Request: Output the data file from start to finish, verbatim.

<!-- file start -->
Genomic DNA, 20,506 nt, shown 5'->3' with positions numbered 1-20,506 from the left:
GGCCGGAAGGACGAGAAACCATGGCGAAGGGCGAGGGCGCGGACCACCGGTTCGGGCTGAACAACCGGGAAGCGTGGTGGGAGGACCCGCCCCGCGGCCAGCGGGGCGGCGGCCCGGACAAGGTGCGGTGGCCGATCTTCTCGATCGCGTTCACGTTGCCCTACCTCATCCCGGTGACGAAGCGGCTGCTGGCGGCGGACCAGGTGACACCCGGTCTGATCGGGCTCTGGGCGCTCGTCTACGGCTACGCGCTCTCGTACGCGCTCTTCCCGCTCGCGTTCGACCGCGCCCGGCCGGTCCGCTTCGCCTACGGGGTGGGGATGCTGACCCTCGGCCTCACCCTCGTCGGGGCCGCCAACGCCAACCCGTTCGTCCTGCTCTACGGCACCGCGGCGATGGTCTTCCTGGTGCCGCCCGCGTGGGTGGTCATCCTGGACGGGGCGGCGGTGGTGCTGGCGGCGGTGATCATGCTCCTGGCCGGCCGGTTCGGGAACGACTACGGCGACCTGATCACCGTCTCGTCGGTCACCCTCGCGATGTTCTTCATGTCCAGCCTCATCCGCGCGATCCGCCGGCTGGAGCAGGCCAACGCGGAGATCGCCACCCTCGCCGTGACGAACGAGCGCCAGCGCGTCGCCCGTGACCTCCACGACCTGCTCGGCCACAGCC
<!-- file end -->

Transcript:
Genomic DNA, 20,506 nt, shown 5'->3' with positions numbered 1-20,506 from the left:
GGCCGGAAGGACGAGAAACCATGGCGAAGGGCGAGGGCGCGGACCACCGGTTCGGGCTGAACAACCGGGAAGCGTGGTGGGAGGACCCGCCCCGCGGCCAGCGGGGCGGCGGCCCGGACAAGGTGCGGTGGCCGATCTTCTCGATCGCGTTCACGTTGCCCTACCTCATCCCGGTGACGAAGCGGCTGCTGGCGGCGGACCAGGTGACACCCGGTCTGATCGGGCTCTGGGCGCTCGTCTACGGCTACGCGCTCTCGTACGCGCTCTTCCCGCTCGCGTTCGACCGCGCCCGGCCGGTCCGCTTCGCCTACGGGGTGGGGATGCTGACCCTCGGCCTCACCCTCGTCGGGGCCGCCAACGCCAACCCGTTCGTCCTGCTCTACGGCACCGCGGCGATGGTCTTCCTGGTGCCGCCCGCGTGGGTGGTCATCCTGGACGGGGCGGCGGTGGTGCTGGCGGCGGTGATCATGCTCCTGGCCGGCCGGTTCGGGAACGACTACGGCGACCTGATCACCGTCTCGTCGGTCACCCTCGCGATGTTCTTCATGTCCAGCCTCATCCGCGCGATCCGCCGGCTGGAGCAGGCCAACGCGGAGATCGCCACCCTCGCCGTGACGAACGAGCGCCAGCGCGTCGCCCGTGACCTCCACGACCTGCTCGGCCACAGCC